Christopher Atamian is a writer, translator, filmmaker, curator, and critic who has written for leading publications, including The New York Times, The Huffington Post, The Brooklyn Rail, and Hyperallergic. He is the former Dance critic for The New York Press and Co-Editor and Publisher of KGB Magazine. He has curated both art and film, including 12 exhibitions for the non-profit Nor Alik, which he also founded. He co-created Atamian Hovsepian Curatorial Practice (AHCP) with a focus on experimental and conceptual art by underrepresented voices. He has published six books, and edited art catalogues and books. A graduate of Harvard University and Columbia Business School, he has been the recipient of a Fulbright Scholarship at the ETH Zürich, a Bronfman Scholarship in Democratic Enterprise, two Tölölyan Literary Prizes and the Ellis Island Medal of Honor. He has been nominated for a National Book Award and a Pulitzer Prize.
The Zohrab Information Center cordially invites you to attend the Vemkar Zoom lecture series, entitled “Entering the World, Mind, and Soul of St. Nersess Shnorhali.” Organized in commemoration of the 850th anniversary of the saint’s repose and in response to the pontifical encyclical of His Holiness Karekin II issued earlier this year (ARMENG), the lecture series begins a week from today on Tuesday, August 22nd at 7:00pm ET and runs six consecutive Tuesday evenings through September 26th.
The Zohrab Center’s 2023 Lily E. Jelalian summer internship program came to a successful conclusion on Thursday, July 27th. Two high school and two college interns assisted with coordinating donations to the library and processing and cataloging Armenian-related books and periodicals in Armenian, English, Turkish, Russian, Spanish, and Italian, as well as organizing the library’s space and its holdings to make it more functional. All together, over 500 new items were processed and added to the collection, where they are now searchable via the library’s online catalog.
Working under the guidance of director, Dr. Jesse S. Arlen, and special projects coordinator and cataloger, Arthur Ipek, each intern also had a special project they pursued, meant to give them an opportunity to foster and develop their own interests in Armenian culture, history, language, and literature.
Armen Karakashian, a Mathematics major at Rutgers University, where he is also taking classes in Western Armenian, translated the beginning of a novella by Matteos Mamurean and developed a prototype for an AI-based software to assist in the cataloging of books.
Tessa Dadourian Weber, a high school student at Poly Prep in Brooklyn, learned the Armenian alphabet and researched the Kütahya/Jerusalem Ottoman Armenian ceramics and pottery tradition, which she plans to apply in her own ceramics practice.
Aren Yegoryan, a high school student at Saint Demetrios Prep in Queens, researched the history of modern Armenian photography.
Each of the interns had an opportunity to reflect on their own experience working at the Zohrab Center.
Armen Karakashian: “I am incredibly grateful for my internship at the Zohrab Center. The internship provided me with the opportunity to continue learning the Armenian language in new and challenging ways, such as interpreting Armenian texts for cataloguing purposes and being introduced to the Eastern Armenian dialect. In addition to cataloguing books, I also practiced translating chapters from the novella Ամիս մը Ծովուն Վրայ by Մատթէոս Մամուրեան (A Month on the Sea by Matteos Mamurean) and programmed a prototype AI-based software to assist in the cataloguing of books. I was also exposed to many Armenians throughout the cathedral and the center who speak the language fluently, which greatly assisted in my own learning of the language.”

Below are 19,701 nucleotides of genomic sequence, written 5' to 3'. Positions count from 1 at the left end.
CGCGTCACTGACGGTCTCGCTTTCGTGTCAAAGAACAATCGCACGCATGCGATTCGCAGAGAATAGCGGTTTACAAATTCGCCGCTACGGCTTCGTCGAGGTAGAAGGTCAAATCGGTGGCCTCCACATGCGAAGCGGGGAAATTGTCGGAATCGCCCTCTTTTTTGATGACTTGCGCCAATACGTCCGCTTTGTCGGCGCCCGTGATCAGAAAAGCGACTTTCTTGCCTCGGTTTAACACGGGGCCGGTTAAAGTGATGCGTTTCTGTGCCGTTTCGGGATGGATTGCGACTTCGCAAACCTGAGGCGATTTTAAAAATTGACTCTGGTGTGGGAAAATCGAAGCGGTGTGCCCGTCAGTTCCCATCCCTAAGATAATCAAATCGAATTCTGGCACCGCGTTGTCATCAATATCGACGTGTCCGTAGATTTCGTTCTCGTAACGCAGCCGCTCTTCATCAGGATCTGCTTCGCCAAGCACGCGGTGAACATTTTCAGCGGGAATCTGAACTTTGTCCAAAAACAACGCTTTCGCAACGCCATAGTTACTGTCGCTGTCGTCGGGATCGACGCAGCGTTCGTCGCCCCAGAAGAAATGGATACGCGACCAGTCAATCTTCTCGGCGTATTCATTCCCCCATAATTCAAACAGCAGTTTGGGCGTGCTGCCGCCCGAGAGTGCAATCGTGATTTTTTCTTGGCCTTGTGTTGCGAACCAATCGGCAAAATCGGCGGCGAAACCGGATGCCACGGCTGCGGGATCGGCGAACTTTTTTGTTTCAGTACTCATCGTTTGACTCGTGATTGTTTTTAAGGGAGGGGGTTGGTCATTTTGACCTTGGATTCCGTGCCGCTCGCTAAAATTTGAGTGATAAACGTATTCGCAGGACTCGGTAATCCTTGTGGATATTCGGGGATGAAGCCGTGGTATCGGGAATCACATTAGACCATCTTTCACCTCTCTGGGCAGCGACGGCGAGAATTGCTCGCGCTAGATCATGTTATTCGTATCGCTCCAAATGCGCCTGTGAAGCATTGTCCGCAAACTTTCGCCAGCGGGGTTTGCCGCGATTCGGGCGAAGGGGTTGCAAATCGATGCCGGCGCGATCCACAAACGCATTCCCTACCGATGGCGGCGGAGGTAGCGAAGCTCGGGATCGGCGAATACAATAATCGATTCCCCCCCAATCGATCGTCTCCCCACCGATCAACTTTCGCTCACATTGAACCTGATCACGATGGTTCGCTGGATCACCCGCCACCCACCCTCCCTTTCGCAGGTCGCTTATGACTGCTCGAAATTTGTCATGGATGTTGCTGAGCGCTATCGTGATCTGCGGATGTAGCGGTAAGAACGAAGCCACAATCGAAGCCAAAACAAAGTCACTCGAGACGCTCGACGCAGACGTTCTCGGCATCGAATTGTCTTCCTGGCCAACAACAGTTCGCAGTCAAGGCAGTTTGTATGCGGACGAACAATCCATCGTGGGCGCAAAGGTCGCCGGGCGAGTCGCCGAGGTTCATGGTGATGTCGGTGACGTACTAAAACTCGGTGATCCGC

Luiza Ghazaryan: “Interning at the Zohrab Information Center gave me the opportunity to be closer to the treasures of Armenian literature, history, and art. During my time as an intern, my mentors and peers inspired me to explore the beauty of my roots, strengthen my skills in Creative Writing, and publish translations of Armenian poems in The Armenian Poetry Project. I spent most of my time cataloging the donated books and in this very captivating process, I encountered new writing styles and forms of art, and learned more about talented Armenians.”
Tessa Dadourian Weber: “During my time spent at the Zohrab Center this summer, I completed various projects and tasks. One reason I became interested in working and researching at the center was to expand my knowledge on Armenian pottery. Next year I plan to engage in an independent study at my school on Armenian pottery. Having the opportunity and access to the Zohrab Center has allowed me to gain a basis of understanding on how these vessels were created and the history behind them. I plan to take what I have learned to my study where I aim to use the same techniques as used in the Ottoman Armenian tradition from Kütahya and Jerusalem. In addition to my research, I spent time at the center helping organize the periodicals, some dating back to the mid-nineteenth century. Sorting through different series of periodicals, for example Hoosharar, broadened my prior knowledge on different subjects, for instance the history of AGBU. Lastly, I spent time studying the Armenian alphabet so I would have the ability to read titles of books and periodicals located in the center.”
Aren Yegoryan: “During my time at the Zohrab Center, I assisted in processing, cataloging, and organizing Armenian books. It was a pleasant experience to participate in as a summer job. It provided a sense of responsibility and gave me my first work experience, which I’m sure will help me with my future endeavors. Being exposed to many different books, people, and information, the environment was great to work in, and I’d certainly do it again.”
The Zohrab Center’s 2023 Lily E. Jelalian summer internship program lasted for six weeks, from June 19th to July 27th, with the interns coming to work in person at the Center three days per week.
Due to unforeseen circumstances, the book presentation scheduled for July 6th at the Zohrab Center will be postponed to the Fall. A new date will be announced later in the summer. We apologize for any inconvenience.
Atamian Hovsepian Curatorial Practice is pleased to present a bilingual reading of Tenny Arlen’s important book of Armenian verse entitled Կիրքով ըսելու՝ ինչո՞ւ հոս եմ (To Say with Passion: Why Am I Here?) (Yerevan: ARI Literature Foundation, 2021). As one of the first full-length volumes of creative literature composed in Armenian by a US-born author after over a century of Armenian-American community development—this is a landmark achievement. Christopher Atamian, Dr. Jesse S. Arlen, and Arthur Ipek will read and discuss selections from Tenny Arlen’s book of verse.
The event will take place at the new gallery of Atamian Hovsepian Curatorial Practice located at 227 E 24th Street New York, NY, 10010 on Tuesday, June 27th at 6:30pm. Note, the gallery is closed on Tuesdays and will open at 5:30 for this special event.